Provider-level and regional variation in robotic-assisted laparoscopic prostatectomy volume
Jacob Abraham, Alexander Homer, Rebecca Ortiz, Faizanahmed Munshi, Elias Hyams
Minimally Invasive Urology Institute, The Miriam Hospital, Providence, RI, USA.
BackgroundThere is a well-established relationship between surgical volume and perioperative and oncological outcomes for robotic-assisted laparoscopic radical prostatectomy (RALP).  However, there is limited recent evidence regarding variation in surgical volume at the surgeon and regional level. In this study, we evaluated variation in RALP volume among Medicare patients to better understand recent practice patterns and inform discussions on centralization of care.
MethodsUsing publicly available Medicare data (https://data.cms.gov/) we determined the number of RALPs (CPT 55866) performed by urologists in the United States from 2014-2019. Providers were grouped into 4 United States regions by state: West, Midwest, Northeast, and South. The data were analyzed descriptively and using a multiple linear regression model with region fixed effects to determine the difference in provider RALRP volume across regions. Data were censored for provider volume <11 cases / year due to privacy concerns.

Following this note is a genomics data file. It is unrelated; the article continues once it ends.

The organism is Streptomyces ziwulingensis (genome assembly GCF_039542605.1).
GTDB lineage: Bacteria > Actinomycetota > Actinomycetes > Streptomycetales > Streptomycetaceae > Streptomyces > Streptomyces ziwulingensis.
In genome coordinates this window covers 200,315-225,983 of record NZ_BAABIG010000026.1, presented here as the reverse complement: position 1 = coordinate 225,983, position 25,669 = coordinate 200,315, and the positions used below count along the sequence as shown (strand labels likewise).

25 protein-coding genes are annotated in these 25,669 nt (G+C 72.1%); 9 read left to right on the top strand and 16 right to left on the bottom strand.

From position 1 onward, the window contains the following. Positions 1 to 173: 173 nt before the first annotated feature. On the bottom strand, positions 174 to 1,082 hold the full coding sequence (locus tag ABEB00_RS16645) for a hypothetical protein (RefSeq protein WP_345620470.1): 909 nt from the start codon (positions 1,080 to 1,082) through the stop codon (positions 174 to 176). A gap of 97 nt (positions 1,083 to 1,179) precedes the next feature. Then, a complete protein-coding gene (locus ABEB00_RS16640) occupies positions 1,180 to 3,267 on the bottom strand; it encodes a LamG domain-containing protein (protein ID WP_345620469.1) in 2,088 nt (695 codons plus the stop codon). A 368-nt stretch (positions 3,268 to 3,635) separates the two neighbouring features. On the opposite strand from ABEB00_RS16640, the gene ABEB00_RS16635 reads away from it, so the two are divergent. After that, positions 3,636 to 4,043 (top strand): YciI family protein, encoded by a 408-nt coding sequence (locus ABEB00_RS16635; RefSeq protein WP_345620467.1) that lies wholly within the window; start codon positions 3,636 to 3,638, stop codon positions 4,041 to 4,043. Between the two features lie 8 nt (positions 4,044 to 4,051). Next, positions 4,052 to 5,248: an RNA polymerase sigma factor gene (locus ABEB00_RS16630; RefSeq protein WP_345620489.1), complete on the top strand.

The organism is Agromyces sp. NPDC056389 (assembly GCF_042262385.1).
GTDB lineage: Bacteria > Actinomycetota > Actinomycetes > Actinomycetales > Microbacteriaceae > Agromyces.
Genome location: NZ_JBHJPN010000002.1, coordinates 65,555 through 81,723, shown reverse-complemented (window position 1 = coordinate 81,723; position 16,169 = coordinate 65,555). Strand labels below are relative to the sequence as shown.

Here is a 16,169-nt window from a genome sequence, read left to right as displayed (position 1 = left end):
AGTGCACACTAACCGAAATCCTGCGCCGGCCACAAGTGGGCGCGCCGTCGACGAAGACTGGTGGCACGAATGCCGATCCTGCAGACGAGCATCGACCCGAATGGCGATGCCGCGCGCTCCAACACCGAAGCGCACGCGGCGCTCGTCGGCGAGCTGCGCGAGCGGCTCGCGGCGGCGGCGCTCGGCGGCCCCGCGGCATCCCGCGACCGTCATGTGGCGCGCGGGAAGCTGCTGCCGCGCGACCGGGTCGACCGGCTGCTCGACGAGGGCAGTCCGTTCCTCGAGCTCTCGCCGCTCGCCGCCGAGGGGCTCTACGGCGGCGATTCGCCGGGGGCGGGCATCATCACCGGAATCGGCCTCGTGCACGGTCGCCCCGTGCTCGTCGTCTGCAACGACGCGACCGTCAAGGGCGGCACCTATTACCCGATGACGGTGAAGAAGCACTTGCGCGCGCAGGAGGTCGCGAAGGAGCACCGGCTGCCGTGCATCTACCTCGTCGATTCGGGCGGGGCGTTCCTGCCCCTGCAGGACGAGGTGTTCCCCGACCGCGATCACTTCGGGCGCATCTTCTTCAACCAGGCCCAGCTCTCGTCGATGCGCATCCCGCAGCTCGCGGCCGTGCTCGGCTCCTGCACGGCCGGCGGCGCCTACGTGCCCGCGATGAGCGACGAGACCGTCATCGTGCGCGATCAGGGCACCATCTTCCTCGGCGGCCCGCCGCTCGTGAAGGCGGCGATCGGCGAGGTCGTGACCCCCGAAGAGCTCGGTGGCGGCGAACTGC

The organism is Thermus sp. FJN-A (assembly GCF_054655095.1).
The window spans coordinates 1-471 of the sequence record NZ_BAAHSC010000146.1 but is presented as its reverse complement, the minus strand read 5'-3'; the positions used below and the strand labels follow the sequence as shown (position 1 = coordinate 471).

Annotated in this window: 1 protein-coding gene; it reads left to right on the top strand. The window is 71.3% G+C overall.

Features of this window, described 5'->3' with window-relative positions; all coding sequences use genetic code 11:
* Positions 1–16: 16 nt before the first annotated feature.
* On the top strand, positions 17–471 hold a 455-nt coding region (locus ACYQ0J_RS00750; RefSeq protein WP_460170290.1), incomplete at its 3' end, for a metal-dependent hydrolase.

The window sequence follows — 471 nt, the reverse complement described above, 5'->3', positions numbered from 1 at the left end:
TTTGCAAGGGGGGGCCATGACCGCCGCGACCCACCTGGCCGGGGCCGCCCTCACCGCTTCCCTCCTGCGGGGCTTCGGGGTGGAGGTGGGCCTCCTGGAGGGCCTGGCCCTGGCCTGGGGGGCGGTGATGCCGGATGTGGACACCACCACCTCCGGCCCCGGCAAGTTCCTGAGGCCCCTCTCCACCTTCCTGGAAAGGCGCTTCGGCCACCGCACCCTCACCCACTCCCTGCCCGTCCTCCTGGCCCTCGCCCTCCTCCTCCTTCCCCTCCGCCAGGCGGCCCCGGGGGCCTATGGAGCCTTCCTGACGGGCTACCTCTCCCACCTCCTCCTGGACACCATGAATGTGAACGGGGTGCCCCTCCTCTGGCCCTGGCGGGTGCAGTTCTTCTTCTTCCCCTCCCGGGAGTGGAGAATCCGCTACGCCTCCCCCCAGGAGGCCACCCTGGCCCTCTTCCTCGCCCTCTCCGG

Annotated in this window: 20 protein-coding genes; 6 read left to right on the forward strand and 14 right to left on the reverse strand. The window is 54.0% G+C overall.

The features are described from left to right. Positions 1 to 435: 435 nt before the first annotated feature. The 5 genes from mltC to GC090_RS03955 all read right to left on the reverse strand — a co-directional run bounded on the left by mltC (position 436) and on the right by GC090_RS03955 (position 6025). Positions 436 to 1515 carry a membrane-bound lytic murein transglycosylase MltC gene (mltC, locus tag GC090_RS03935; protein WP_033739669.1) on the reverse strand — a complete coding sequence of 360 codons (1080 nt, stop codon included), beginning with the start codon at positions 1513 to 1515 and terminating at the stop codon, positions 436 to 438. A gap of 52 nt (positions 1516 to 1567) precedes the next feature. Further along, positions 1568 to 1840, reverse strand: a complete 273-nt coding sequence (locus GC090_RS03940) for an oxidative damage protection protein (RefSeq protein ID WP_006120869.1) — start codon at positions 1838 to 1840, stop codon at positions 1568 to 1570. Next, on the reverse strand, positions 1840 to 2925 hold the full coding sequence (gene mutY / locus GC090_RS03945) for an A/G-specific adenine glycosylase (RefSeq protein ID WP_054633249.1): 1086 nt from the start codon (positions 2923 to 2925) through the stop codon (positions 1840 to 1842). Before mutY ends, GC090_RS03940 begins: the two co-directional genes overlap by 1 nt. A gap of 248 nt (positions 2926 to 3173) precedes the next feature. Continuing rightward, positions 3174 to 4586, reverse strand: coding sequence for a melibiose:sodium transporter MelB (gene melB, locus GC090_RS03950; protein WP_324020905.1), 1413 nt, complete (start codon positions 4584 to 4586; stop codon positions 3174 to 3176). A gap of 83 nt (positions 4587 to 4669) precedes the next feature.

ResultsDuring the study period, there were 1058 distinct providers performing RALP in Medicare patients. Mean surgical volume per provider per year was 21.09 (SD 16.46, IQR 11). The highest and lowest surgical volume per provider were 306 and 11 cases, respectively (Figure 1). There were significant regional differences in RALP volume per physician with highest volume in the Northeast (Figure 3A), despite outlying high volume providers (Figure 1). There was an increasing number of RALPs performed over time, but no change in procedures per physician per year (Figure 2/3).
ConclusionsIn recent Medicare data, there is wide variation in RALP volume at the provider and regional level. While this is a subset of overall surgical practice, these data elicit questions regarding the frequency of lower volume surgery and the consideration of centralization to improve outcomes.  Further research is needed to determine how to centralize surgical treatment of prostate cancer most effectively.
Figure 1: Distribution of urologist surgeon volume by region
Figure 2: Number of Urologists in each region from 2014 to 2019
Figure 3A: Mean Number of Procedures per Physician in each Region and Year
Figure 3B: Mean Number of Procedures per Physician in each Region and Year
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